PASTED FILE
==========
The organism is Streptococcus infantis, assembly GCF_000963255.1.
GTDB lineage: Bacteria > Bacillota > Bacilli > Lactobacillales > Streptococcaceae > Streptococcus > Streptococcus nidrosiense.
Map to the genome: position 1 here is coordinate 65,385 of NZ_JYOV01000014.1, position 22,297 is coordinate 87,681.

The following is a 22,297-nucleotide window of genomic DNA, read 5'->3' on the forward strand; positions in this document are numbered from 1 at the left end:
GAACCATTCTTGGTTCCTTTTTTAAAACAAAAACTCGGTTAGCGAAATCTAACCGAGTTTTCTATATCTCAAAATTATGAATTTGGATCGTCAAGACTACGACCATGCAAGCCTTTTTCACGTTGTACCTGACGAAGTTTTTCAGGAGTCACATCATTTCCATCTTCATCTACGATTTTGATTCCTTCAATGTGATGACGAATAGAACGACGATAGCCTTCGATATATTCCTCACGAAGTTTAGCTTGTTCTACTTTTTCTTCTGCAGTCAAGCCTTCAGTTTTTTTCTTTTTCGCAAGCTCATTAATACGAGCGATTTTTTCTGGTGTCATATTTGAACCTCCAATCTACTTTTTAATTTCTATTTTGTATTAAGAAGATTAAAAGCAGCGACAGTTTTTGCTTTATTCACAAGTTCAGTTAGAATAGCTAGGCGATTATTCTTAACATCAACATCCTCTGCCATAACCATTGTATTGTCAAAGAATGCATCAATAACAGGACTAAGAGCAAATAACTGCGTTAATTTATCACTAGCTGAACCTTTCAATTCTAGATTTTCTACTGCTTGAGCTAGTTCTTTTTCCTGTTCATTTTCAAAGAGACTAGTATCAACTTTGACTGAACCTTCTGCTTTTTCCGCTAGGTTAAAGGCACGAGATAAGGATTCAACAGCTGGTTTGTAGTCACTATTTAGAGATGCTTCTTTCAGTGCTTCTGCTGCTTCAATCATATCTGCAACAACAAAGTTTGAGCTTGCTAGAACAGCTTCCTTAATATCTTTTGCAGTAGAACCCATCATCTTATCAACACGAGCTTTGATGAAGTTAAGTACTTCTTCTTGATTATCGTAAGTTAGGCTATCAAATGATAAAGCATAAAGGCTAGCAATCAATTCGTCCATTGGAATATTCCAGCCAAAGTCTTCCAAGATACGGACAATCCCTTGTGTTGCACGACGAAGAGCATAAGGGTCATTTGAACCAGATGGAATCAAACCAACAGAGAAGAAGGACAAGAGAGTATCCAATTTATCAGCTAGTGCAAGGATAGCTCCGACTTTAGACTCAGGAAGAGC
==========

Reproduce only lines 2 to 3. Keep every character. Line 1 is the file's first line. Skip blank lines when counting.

GTDB lineage: Bacteria > Bacillota > Bacilli > Lactobacillales > Streptococcaceae > Streptococcus > Streptococcus nidrosiense.
Map to the genome: position 1 here is coordinate 65,385 of NZ_JYOV01000014.1, position 22,297 is coordinate 87,681.